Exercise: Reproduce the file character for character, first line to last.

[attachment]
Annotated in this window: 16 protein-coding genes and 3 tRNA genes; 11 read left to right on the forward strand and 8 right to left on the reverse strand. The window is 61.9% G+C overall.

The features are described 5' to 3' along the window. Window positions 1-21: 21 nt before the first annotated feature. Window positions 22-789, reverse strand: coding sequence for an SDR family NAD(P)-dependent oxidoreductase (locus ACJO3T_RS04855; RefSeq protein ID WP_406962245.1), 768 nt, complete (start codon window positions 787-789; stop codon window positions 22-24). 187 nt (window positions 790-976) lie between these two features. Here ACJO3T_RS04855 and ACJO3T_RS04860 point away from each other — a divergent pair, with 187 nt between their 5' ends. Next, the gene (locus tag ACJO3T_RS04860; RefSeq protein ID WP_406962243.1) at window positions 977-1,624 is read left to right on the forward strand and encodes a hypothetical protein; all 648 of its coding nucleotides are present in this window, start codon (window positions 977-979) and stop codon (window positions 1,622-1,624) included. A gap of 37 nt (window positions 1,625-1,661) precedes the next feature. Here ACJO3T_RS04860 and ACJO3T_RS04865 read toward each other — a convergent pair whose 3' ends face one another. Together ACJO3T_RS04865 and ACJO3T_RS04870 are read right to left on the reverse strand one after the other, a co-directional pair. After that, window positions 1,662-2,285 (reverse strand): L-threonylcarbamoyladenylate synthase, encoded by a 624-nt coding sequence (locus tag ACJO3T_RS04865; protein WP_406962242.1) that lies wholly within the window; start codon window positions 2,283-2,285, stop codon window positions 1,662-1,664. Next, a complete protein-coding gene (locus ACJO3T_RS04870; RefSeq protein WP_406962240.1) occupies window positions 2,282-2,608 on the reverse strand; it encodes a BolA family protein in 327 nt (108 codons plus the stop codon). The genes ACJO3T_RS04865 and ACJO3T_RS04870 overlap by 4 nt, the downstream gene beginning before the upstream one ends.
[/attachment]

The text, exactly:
Annotated in this window: 16 protein-coding genes and 3 tRNA genes; 11 read left to right on the forward strand and 8 right to left on the reverse strand. The window is 61.9% G+C overall.

The features are described 5' to 3' along the window. Window positions 1-21: 21 nt before the first annotated feature. Window positions 22-789, reverse strand: coding sequence for an SDR family NAD(P)-dependent oxidoreductase (locus ACJO3T_RS04855; RefSeq protein ID WP_406962245.1), 768 nt, complete (start codon window positions 787-789; stop codon window positions 22-24). 187 nt (window positions 790-976) lie between these two features. Here ACJO3T_RS04855 and ACJO3T_RS04860 point away from each other — a divergent pair, with 187 nt between their 5' ends. Next, the gene (locus tag ACJO3T_RS04860; RefSeq protein ID WP_406962243.1) at window positions 977-1,624 is read left to right on the forward strand and encodes a hypothetical protein; all 648 of its coding nucleotides are present in this window, start codon (window positions 977-979) and stop codon (window positions 1,622-1,624) included. A gap of 37 nt (window positions 1,625-1,661) precedes the next feature. Here ACJO3T_RS04860 and ACJO3T_RS04865 read toward each other — a convergent pair whose 3' ends face one another. Together ACJO3T_RS04865 and ACJO3T_RS04870 are read right to left on the reverse strand one after the other, a co-directional pair. After that, window positions 1,662-2,285 (reverse strand): L-threonylcarbamoyladenylate synthase, encoded by a 624-nt coding sequence (locus tag ACJO3T_RS04865; protein WP_406962242.1) that lies wholly within the window; start codon window positions 2,283-2,285, stop codon window positions 1,662-1,664. Next, a complete protein-coding gene (locus ACJO3T_RS04870; RefSeq protein WP_406962240.1) occupies window positions 2,282-2,608 on the reverse strand; it encodes a BolA family protein in 327 nt (108 codons plus the stop codon). The genes ACJO3T_RS04865 and ACJO3T_RS04870 overlap by 4 nt, the downstream gene beginning before the upstream one ends.